September 23, 1907 – December 2, 1949
- Changes In Boogie Woogie - Albert Ammons Swing (medium)
Albert Ammons, one of the most influential figures in early jazz piano, is best remembered for his contributions to the burgeoning style of boogie-woogie piano. Albert was born in Chicago on September 23, 1907. He began playing professionally at age 17 when he and childhood friend Meade "Lux" Lewis, both taxi drivers at the time, started to play together in various Chicago nightclubs and rent parties.
In 1934, Albert started his own band at the Club DeLisa on the South Side of Chicago, where he remained for two years. He began recording in 1936 for Decca, releasing the Boogie Woogie Stomp and Swanee River Boogie with his band, the Albert Ammons Rhythm Kings. These tracks were wildly popular and led to the growing rise of boogie-woogie as a popular trend.
Shortly after, Albert relocated to New York City and teamed up with pianist Pete Johnson; the two regularly performed at Cafe Society and were occasionally joined by Meade Lux. In 1938, the three pianists played in the historic Carnegie Hall concert "From Spirituals To Swing," an event that helped launch boogie-woogie into the national spotlight. There, he and Meade Lux were noticed by producer Alfred Lion, who recorded the two on January 6, 1939, playing a series of solos and duets; this ended up being the first session for the legendary Blue Note label.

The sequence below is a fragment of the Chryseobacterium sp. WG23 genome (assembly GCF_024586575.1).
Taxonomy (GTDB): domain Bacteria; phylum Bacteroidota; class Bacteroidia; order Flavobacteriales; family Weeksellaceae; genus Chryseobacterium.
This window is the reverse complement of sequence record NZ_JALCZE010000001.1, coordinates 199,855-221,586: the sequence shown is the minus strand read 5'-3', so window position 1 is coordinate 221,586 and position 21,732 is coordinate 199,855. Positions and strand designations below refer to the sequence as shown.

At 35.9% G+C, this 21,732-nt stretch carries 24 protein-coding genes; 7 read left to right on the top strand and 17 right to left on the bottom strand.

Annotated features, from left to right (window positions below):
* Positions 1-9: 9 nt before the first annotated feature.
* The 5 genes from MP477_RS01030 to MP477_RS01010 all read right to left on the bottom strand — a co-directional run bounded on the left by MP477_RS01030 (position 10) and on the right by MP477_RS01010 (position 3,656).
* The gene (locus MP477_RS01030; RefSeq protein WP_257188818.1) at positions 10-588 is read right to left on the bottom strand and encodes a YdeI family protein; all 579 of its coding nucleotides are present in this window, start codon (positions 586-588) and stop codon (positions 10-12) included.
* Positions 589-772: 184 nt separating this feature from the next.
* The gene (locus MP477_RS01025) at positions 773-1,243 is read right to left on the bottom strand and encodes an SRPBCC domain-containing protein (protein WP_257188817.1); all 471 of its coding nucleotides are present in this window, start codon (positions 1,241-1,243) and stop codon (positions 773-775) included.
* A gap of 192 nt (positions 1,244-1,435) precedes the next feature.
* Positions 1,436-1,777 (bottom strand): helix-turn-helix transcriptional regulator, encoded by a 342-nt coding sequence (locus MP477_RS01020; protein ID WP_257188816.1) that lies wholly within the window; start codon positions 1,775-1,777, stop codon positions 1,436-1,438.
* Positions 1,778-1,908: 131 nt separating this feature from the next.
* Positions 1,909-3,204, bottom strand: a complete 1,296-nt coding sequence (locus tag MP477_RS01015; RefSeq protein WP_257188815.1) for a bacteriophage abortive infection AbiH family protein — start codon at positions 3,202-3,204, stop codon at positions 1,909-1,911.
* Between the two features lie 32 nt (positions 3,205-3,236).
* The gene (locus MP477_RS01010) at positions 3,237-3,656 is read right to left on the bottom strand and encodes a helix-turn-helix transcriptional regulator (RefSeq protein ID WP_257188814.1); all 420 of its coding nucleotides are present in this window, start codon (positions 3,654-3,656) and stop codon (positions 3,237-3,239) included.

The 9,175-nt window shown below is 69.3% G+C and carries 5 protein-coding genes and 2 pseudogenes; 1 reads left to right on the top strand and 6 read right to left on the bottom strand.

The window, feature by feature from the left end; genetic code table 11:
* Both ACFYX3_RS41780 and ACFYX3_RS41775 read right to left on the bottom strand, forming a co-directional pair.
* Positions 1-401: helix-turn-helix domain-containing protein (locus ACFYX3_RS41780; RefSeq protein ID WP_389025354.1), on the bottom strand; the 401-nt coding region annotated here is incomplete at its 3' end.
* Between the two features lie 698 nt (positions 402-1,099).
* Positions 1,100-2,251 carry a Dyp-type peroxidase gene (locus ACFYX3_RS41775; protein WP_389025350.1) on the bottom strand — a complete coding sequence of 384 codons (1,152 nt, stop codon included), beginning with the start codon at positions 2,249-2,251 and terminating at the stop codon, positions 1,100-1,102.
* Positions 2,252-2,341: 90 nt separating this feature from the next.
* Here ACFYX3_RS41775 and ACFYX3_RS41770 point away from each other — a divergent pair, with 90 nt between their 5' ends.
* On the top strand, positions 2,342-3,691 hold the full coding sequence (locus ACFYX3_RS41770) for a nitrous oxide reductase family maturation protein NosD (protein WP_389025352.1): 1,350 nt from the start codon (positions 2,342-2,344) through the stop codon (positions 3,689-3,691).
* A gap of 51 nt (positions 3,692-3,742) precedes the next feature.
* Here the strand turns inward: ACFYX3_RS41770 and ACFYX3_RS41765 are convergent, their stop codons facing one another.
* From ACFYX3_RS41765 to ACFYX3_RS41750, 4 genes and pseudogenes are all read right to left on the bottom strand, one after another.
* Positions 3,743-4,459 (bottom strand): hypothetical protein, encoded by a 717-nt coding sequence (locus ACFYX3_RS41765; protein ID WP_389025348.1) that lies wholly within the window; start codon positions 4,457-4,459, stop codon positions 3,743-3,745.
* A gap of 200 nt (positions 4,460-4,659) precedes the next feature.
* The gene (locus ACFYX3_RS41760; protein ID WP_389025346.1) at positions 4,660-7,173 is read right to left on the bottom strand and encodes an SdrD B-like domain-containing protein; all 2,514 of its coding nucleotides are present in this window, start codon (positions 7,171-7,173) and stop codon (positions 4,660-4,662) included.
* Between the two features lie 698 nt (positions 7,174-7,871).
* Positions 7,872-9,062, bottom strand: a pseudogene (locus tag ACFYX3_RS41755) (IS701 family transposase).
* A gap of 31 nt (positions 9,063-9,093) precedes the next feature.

He was also noticed at the Carnegie Hall concert by other big names like Benny Goodman and Harry James and later performed with them. Albert continued performing and recording into the 1940s, but was inactive in the early part of the decade due to a cooking accident that severed part of his finger. He returned to the scene in 1944 with a recording for Commodore as a soloist. Later that year, he appeared as himself in the movie "Boogie-Woogie Dream." Albert relocated to Chicago in 1945 and secured a regular gig at the Bee Hive club. He also recorded several dates as a sideman for blues singer Sippie Wallace; on one of these sessions, he collaborated with his son, Gene Ammons. He played at the inauguration of President Harry Truman in 1949, but sadly passed away in December of that year.